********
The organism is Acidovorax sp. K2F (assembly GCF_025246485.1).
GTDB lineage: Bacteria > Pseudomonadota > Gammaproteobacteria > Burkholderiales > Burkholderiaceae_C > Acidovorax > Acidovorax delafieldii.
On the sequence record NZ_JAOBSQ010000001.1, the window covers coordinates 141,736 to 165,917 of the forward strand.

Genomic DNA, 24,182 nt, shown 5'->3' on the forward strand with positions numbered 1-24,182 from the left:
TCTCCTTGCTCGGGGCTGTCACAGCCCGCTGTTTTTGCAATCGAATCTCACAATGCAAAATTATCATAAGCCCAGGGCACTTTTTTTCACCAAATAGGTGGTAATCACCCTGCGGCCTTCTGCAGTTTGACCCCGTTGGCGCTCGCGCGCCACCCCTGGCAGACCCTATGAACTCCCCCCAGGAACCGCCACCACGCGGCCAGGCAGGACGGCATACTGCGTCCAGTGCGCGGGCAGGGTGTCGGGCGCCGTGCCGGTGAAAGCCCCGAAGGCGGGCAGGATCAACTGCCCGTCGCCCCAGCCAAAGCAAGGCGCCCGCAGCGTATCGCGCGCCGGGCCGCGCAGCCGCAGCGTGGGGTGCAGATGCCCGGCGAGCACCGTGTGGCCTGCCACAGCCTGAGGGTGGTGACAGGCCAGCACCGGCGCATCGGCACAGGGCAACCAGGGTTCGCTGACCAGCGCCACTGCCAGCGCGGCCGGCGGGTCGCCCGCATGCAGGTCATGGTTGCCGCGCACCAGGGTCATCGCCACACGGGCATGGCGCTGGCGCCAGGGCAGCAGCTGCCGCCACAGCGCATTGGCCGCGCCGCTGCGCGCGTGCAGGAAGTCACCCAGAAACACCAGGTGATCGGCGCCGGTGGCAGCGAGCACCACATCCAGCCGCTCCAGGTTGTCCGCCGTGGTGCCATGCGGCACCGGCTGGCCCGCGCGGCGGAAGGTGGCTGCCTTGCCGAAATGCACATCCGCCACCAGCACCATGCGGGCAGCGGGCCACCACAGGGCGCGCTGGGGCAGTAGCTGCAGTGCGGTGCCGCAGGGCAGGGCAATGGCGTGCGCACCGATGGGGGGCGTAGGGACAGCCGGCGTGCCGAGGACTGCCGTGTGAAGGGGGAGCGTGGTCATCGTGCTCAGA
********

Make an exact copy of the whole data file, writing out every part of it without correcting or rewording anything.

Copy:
The organism is Acidovorax sp. K2F (assembly GCF_025246485.1).
GTDB lineage: Bacteria > Pseudomonadota > Gammaproteobacteria > Burkholderiales > Burkholderiaceae_C > Acidovorax > Acidovorax delafieldii.
On the sequence record NZ_JAOBSQ010000001.1, the window covers coordinates 141,736 to 165,917 of the forward strand.

Genomic DNA, 24,182 nt, shown 5'->3' on the forward strand with positions numbered 1-24,182 from the left:
TCTCCTTGCTCGGGGCTGTCACAGCCCGCTGTTTTTGCAATCGAATCTCACAATGCAAAATTATCATAAGCCCAGGGCACTTTTTTTCACCAAATAGGTGGTAATCACCCTGCGGCCTTCTGCAGTTTGACCCCGTTGGCGCTCGCGCGCCACCCCTGGCAGACCCTATGAACTCCCCCCAGGAACCGCCACCACGCGGCCAGGCAGGACGGCATACTGCGTCCAGTGCGCGGGCAGGGTGTCGGGCGCCGTGCCGGTGAAAGCCCCGAAGGCGGGCAGGATCAACTGCCCGTCGCCCCAGCCAAAGCAAGGCGCCCGCAGCGTATCGCGCGCCGGGCCGCGCAGCCGCAGCGTGGGGTGCAGATGCCCGGCGAGCACCGTGTGGCCTGCCACAGCCTGAGGGTGGTGACAGGCCAGCACCGGCGCATCGGCACAGGGCAACCAGGGTTCGCTGACCAGCGCCACTGCCAGCGCGGCCGGCGGGTCGCCCGCATGCAGGTCATGGTTGCCGCGCACCAGGGTCATCGCCACACGGGCATGGCGCTGGCGCCAGGGCAGCAGCTGCCGCCACAGCGCATTGGCCGCGCCGCTGCGCGCGTGCAGGAAGTCACCCAGAAACACCAGGTGATCGGCGCCGGTGGCAGCGAGCACCACATCCAGCCGCTCCAGGTTGTCCGCCGTGGTGCCATGCGGCACCGGCTGGCCCGCGCGGCGGAAGGTGGCTGCCTTGCCGAAATGCACATCCGCCACCAGCACCATGCGGGCAGCGGGCCACCACAGGGCGCGCTGGGGCAGTAGCTGCAGTGCGGTGCCGCAGGGCAGGGCAATGGCGTGCGCACCGATGGGGGGCGTAGGGACAGCCGGCGTGCCGAGGACTGCCGTGTGAAGGGGGAGCGTGGTCATCGTGCTCAGA